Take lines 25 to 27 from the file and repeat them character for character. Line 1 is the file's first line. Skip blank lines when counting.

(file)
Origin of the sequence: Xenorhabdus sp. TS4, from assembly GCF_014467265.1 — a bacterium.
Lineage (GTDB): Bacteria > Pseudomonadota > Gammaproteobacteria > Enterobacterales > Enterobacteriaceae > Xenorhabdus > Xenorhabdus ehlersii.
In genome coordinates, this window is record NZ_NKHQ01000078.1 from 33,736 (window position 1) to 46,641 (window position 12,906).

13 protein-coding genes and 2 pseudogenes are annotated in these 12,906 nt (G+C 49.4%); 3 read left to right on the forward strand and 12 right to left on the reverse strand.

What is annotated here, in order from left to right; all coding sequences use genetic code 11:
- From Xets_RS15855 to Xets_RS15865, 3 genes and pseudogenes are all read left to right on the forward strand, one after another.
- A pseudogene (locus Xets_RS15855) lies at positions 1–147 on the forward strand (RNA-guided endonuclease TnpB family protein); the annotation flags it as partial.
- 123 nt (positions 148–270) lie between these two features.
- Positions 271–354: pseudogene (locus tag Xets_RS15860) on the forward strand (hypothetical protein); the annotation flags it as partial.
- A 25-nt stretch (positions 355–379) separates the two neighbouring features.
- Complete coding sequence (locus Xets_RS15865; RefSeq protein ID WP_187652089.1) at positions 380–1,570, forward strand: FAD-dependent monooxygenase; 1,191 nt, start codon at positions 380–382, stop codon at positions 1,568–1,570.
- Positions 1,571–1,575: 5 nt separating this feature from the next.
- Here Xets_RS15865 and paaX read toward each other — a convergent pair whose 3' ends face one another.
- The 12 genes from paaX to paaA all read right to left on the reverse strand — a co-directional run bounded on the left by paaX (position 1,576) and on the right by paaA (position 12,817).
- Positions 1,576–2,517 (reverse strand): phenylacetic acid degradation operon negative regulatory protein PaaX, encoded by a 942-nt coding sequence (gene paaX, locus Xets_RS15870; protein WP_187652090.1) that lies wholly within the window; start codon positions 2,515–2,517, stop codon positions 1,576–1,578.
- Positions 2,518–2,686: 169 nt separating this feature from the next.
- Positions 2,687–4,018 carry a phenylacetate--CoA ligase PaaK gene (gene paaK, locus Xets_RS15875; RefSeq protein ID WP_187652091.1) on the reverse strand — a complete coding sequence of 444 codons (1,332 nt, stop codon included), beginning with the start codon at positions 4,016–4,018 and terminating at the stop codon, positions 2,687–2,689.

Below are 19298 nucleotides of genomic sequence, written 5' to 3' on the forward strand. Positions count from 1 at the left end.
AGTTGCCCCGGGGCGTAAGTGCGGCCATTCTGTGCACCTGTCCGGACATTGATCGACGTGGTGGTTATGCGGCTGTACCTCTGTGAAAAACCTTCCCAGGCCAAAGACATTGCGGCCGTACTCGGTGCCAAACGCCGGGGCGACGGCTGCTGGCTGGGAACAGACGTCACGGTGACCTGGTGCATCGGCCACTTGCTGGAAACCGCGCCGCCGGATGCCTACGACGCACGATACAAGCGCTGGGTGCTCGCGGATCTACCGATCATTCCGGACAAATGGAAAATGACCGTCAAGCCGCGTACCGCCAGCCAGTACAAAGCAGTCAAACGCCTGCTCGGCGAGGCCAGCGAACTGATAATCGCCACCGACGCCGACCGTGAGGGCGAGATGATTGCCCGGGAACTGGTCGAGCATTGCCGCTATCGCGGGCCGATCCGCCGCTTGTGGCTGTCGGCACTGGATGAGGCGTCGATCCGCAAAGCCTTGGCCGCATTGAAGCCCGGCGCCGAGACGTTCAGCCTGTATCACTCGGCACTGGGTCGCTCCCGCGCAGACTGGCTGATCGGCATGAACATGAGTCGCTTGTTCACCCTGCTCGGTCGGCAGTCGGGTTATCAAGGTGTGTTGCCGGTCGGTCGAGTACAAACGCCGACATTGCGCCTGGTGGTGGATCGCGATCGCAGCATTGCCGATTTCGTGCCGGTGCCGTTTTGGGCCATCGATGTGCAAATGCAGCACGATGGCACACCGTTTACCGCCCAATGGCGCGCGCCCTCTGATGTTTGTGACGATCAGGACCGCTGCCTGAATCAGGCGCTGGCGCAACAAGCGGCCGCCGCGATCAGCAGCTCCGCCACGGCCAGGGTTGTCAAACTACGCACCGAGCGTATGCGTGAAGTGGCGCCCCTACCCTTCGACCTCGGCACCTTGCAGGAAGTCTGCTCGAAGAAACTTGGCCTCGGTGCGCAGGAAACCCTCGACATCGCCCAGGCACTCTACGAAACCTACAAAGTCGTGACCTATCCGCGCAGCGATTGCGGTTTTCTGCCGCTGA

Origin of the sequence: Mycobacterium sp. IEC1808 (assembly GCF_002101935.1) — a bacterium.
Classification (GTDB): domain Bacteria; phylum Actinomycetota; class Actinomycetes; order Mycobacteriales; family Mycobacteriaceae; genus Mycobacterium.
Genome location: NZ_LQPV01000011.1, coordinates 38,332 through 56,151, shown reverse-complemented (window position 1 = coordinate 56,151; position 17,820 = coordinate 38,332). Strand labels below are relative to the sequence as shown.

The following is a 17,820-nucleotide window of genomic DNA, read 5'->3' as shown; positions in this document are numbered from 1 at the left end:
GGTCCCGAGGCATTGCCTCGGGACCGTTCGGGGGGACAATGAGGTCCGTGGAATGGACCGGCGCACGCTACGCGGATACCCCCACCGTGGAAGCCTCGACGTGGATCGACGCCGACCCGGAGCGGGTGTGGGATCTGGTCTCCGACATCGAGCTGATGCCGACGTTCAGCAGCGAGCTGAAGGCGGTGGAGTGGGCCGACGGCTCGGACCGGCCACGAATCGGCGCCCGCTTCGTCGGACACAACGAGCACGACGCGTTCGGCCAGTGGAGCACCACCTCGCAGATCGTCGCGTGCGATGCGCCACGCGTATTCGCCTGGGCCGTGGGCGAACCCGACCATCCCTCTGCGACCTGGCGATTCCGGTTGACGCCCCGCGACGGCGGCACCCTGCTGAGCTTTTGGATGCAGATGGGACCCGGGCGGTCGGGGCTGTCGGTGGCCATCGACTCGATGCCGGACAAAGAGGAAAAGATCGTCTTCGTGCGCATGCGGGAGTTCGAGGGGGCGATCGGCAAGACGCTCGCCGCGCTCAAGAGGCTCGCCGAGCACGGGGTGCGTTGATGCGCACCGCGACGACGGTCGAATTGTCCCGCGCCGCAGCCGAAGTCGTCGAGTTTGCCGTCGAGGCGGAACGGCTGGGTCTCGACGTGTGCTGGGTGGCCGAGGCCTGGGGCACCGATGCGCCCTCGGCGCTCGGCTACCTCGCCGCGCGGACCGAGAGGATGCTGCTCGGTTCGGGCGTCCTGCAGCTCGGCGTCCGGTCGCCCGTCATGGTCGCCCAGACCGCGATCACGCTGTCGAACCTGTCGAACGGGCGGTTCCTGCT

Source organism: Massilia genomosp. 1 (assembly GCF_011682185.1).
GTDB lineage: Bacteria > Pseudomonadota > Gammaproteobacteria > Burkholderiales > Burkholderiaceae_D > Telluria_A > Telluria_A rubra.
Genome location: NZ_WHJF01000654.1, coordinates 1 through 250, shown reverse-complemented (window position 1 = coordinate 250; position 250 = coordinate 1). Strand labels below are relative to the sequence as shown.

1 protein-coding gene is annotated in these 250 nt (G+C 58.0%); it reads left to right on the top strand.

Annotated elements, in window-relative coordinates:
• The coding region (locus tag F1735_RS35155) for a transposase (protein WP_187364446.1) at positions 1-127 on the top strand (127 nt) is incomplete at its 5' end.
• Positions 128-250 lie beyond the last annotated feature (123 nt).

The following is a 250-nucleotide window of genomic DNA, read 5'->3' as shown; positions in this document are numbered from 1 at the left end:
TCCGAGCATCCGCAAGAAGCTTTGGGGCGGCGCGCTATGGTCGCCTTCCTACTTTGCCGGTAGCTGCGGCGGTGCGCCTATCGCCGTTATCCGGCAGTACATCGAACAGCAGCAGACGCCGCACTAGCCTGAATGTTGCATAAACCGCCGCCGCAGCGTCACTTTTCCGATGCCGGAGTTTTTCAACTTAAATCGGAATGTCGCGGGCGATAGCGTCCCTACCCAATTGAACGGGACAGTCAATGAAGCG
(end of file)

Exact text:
Source organism: Massilia genomosp. 1 (assembly GCF_011682185.1).
GTDB lineage: Bacteria > Pseudomonadota > Gammaproteobacteria > Burkholderiales > Burkholderiaceae_D > Telluria_A > Telluria_A rubra.
Genome location: NZ_WHJF01000654.1, coordinates 1 through 250, shown reverse-complemented (window position 1 = coordinate 250; position 250 = coordinate 1). Strand labels below are relative to the sequence as shown.